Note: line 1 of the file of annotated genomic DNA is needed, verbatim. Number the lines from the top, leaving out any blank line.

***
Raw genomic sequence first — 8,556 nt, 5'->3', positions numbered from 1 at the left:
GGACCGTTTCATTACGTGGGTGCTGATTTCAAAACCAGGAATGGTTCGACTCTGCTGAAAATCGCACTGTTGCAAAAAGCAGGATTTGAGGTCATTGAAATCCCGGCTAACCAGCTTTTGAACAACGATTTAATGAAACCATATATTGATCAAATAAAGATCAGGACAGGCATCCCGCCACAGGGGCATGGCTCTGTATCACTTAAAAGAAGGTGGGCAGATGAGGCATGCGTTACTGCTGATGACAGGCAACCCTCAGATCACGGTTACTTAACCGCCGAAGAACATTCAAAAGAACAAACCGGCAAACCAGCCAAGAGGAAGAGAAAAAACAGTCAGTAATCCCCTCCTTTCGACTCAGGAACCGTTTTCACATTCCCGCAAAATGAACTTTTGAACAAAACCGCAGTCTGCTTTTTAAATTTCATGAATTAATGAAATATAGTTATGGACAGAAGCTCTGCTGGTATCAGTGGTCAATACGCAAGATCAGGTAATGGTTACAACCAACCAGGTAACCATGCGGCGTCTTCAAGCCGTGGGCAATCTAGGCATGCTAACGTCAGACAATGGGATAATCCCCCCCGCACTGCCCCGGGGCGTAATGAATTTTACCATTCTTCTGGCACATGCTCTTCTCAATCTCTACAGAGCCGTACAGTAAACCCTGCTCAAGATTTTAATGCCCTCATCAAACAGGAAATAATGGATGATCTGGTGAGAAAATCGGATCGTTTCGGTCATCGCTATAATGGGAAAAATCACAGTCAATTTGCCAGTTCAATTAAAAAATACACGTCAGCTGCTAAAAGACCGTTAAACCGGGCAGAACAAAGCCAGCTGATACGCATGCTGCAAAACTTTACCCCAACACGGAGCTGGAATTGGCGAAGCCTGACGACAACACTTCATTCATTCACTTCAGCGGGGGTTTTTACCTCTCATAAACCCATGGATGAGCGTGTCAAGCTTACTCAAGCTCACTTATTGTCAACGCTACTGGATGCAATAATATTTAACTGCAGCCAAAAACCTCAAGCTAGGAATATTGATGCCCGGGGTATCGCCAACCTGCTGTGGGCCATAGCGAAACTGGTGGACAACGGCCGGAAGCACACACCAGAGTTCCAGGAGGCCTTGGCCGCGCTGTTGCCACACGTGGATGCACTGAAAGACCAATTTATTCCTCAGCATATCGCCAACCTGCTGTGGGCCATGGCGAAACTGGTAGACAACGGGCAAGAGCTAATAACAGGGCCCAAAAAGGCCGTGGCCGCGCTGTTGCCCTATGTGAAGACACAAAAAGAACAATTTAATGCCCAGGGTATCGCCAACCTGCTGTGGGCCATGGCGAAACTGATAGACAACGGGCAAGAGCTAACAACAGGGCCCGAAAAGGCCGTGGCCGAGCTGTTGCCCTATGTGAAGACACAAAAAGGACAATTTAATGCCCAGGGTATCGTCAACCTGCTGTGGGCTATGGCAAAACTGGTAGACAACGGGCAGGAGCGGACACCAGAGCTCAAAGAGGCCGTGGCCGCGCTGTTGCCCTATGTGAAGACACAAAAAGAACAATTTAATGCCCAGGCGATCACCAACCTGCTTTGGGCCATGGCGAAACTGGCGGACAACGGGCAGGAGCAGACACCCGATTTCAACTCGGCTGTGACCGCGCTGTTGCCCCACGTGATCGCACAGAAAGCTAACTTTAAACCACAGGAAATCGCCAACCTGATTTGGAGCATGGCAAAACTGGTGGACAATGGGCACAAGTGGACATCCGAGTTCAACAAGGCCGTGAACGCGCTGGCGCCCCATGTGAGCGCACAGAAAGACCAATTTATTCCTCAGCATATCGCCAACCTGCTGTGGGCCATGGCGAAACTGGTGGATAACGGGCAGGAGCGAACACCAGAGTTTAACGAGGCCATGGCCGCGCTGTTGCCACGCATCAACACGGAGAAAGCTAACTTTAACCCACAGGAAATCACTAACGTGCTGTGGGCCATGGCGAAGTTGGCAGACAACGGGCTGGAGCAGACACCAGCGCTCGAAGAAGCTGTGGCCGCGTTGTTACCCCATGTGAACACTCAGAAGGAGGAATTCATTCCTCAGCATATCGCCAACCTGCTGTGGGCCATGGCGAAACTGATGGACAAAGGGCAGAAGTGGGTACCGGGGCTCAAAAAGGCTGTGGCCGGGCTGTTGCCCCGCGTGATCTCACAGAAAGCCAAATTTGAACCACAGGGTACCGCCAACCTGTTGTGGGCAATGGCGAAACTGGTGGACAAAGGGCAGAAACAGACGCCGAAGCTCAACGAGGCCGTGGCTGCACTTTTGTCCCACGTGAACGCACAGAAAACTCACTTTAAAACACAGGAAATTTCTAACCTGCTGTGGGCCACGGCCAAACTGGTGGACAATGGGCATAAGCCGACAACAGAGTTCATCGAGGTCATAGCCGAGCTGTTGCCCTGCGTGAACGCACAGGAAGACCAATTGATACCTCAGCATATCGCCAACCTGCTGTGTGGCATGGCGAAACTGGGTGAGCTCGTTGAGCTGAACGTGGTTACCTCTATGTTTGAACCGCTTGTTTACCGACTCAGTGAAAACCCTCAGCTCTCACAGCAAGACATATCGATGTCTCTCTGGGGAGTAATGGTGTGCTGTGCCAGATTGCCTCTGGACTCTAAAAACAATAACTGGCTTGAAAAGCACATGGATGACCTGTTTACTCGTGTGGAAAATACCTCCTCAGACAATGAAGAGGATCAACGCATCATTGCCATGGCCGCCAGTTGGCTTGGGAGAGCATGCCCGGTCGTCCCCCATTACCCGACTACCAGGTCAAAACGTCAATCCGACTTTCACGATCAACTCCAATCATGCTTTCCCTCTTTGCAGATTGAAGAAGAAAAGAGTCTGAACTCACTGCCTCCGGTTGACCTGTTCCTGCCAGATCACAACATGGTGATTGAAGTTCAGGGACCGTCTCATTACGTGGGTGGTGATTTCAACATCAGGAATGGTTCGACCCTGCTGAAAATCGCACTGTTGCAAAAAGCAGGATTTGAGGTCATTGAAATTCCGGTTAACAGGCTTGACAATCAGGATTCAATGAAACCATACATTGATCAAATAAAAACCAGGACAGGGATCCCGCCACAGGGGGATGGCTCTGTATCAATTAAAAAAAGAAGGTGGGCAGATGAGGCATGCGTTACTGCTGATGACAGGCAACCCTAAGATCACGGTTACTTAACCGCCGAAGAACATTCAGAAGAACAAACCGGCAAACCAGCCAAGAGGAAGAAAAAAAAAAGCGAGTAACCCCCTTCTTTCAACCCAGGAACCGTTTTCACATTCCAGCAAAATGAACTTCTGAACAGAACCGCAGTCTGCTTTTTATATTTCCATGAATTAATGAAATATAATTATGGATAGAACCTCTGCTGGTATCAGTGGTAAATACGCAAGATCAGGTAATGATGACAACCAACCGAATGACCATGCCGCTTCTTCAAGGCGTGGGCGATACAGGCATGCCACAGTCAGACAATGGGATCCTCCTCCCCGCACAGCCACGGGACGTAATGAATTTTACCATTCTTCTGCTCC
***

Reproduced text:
Raw genomic sequence first — 8,556 nt, 5'->3', positions numbered from 1 at the left: